Marilyn Manson

Metaldays - 2017

Text: Tobias Nilsson Photo: Lunah Lauridsen

Regardless of what your personal taste says about Marilyn Manson, one can’t deny that he is one of the biggest rock/metal artists out there right now, and in landing him as headliner for the first day of the festival, some kudos must be given to the people behind Metaldays. I can’t imagine this being an easy task.
Now, the question is, was he (and the band) a good fit for the festival?

“I know we just met each other, but I wanna hear a bit more from you. I’m screaming for you.”
- Brian Hugh ‘Marilyn Manson’ Warner (vocals)

It was clear that Marilyn Manson had brought out the big stage show. As the show opened, we saw the man sitting in an enormous chair that took up the centre of the stage – the drums were pushed out to one side. He was dressed in black, and his microphone was adorned with brass knuckles. This was used for the majority of the show, but he also had a knife shaped one, one with an inverted cross, and one in the form of a shotgun. With less frequent changes than this, Manson also changed his attire a few times during the concert, and when it was time for Sweet Dreams (Are Made Of This) the chair was removed and the backdrop changed to resemble a wardrobe. Probably to indicate this now being a bedroom. Later, there would be another backdrop change, and Manson got to sing on a microphone stand dressed in flowers. Fair enough, I can see how this doesn’t seem like such a big deal when put down to paper, but trust me, they had the big and flashy show all down – just look at the pics, and hopefully you’ll get the idea.
In the unlikely case anyone wondered who the main character here was, it became painfully apparent when the show began. Manson was, after all, the only one in the band who got a spotlight on him – the musicians had to work in half shadow throughout. Of them, Jeordie Osbourne White (a.k.a. Twiggy Ramirez) was the only one I recognised, whereas Tyler Bates and Paul Wiley (both on guitars) as well as Gil Sharone (drums, obviously) were new to me. It is true, I haven’t kept up with the band for a while.

Having Manson as the sole person in full light may not have been such a great idea that they thought it was though. When he was at the supreme centre of attention, it quickly became apparent that the façade couldn’t hold up. First of all, I was surprised to see what had for the longest time been a super skinny boy grow up to become quite a heavy-set man. Hey, this can happen to anyone, and I am not judging anyone for changing shape, but what really struck me was the failed attempt to hide the double chins by painting them black – that had the word vanity written all over it!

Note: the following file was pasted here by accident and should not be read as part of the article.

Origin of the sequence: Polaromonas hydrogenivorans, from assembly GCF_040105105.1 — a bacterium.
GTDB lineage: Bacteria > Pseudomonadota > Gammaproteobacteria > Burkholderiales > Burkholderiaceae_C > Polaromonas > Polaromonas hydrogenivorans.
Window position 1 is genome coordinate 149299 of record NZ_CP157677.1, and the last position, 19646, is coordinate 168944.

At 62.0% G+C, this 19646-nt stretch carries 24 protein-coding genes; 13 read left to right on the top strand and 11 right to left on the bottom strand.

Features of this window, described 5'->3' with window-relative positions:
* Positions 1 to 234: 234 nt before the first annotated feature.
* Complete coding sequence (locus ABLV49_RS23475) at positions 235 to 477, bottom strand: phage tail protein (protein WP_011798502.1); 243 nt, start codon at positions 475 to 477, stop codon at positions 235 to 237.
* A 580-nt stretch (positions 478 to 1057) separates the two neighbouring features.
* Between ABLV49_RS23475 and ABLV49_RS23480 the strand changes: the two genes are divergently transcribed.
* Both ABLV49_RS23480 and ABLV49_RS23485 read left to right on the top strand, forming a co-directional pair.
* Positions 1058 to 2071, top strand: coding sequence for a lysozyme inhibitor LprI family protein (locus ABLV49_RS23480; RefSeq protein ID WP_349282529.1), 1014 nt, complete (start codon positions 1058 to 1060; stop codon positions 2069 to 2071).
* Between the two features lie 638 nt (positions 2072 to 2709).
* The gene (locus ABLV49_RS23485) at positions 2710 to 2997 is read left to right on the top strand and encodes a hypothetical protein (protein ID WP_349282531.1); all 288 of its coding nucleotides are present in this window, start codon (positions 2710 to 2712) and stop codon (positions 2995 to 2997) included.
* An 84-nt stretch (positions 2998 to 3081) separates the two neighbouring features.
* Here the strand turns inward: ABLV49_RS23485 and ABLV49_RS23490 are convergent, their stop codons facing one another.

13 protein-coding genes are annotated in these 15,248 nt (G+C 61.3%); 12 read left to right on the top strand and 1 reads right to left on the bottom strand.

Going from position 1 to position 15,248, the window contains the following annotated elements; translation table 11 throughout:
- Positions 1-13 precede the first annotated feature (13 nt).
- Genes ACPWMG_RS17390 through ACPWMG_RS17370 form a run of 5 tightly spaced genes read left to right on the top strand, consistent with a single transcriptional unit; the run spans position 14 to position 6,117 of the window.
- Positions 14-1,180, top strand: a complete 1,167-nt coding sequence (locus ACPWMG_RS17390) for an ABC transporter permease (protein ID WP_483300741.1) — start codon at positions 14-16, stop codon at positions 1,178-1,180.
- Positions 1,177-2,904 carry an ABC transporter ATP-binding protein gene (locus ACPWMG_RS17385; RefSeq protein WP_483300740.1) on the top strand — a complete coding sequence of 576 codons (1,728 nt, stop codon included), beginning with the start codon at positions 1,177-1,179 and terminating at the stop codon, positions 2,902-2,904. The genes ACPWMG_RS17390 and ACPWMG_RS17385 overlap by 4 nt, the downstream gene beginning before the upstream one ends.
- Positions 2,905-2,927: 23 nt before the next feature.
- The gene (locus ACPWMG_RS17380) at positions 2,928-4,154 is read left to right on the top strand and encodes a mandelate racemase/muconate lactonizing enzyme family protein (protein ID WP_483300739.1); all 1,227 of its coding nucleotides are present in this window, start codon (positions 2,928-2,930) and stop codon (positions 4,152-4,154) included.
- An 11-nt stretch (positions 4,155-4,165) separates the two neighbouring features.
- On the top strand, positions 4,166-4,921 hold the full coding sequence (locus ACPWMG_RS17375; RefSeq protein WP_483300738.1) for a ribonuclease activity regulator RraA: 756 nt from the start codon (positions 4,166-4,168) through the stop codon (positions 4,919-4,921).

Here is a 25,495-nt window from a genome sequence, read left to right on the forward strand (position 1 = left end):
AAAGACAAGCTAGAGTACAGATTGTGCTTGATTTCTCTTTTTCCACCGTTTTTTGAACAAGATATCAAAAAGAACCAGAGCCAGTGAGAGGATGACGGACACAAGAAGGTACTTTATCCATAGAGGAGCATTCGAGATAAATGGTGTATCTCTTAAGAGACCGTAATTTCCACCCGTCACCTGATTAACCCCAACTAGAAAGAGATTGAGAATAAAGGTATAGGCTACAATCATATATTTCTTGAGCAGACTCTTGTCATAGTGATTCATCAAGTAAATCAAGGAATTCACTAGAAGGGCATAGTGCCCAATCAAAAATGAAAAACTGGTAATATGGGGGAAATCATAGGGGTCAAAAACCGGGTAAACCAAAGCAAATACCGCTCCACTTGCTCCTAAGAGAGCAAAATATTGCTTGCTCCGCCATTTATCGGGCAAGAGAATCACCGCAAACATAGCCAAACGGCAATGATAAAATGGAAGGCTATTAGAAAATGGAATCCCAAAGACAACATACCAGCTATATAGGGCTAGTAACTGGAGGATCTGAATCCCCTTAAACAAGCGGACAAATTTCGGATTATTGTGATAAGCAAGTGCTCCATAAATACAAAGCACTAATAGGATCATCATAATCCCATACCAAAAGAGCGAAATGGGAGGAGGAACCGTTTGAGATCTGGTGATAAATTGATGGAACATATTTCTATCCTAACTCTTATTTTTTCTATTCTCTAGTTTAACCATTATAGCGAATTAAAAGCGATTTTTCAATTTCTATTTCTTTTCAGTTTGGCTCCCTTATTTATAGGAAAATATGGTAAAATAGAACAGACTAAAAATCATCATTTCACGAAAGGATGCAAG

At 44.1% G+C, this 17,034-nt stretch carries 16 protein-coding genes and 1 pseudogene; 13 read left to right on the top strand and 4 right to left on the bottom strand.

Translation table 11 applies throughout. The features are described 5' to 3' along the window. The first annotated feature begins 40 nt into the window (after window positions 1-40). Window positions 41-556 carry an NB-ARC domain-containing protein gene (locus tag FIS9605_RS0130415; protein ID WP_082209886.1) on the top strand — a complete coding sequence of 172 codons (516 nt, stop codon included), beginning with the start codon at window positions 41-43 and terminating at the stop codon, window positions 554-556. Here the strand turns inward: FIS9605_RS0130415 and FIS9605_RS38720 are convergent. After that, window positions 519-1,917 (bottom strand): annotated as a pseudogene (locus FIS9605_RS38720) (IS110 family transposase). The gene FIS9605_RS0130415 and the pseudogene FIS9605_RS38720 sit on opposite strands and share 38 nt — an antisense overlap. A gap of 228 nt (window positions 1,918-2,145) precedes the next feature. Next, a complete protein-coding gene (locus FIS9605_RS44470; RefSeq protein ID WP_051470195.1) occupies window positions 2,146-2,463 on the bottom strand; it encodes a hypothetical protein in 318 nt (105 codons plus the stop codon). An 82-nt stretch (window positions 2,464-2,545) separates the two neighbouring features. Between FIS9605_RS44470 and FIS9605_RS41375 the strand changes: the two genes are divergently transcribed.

Worse than this though, and this became more apparent as the show progressed, was that Manson was neither in any kind of physical nor mental condition to do this thing. If he was just completely out of it for some unknown reason, or by the looks of it filled to the ears with drugs, I cannot say, but not only were his comments to the audience dumb and out of place, but he also had to have a crew member rush on stage and help him out when he was supposed to move around. Honestly, the man couldn’t even get on or off the stage by his own accord! And when he wanted to open The Beautiful People by banging a drumstick on the strings of the bass, no one could fail to notice that he wasn’t even able to stay in the rhythm of this fairly easy beat.

“What’s a nice place like this doing around people like us?”
- Manson (vocals)

As an attest to his great fame, the ground in front of the stage was filled with festival guests though. The weather had put a damper on things earlier, but Iced Earth (who played just before Marilyn Manson on this stage) had managed to bring things around and opened up for a good party atmosphere again.
That Marilyn Manson couldn’t keep up with this, or even keep it going, was quickly apparent, as you must have understood from the text above.
It wasn’t that the band didn’t try, they even let the audience take over in singing the chorus in the above mentioned The Beautiful People, but it certainly was that the band didn’t try very hard. The reaction from the audience wasn’t swift, but it was relentless. Throughout the show, there was a small yet steady stream of people leaving the stage and music behind in order to seek out, well, anything else than this I imagine.
We stuck around to the bitter end, more with a sense of obligation than anything else, but there really was nothing for it. This show was pretty much dead in the water from the beginning, and there was nothing and no one capable of plugging the hole of the sinking ship.
I can only hope that this was an off night for the band. If not, they, and especially the namesake frontman, needs to clean up their act if this is to continue. Again, kudos to the festival management for taking on the task of getting the band here. It’s not their fault it didn’t work out once they got here.

Setlist (incomplete):

The Dope Show
Sweet Dreams (Are Made Of This) (Eurythmics cover)
Disposable Teens
The Beautiful People
Coma White

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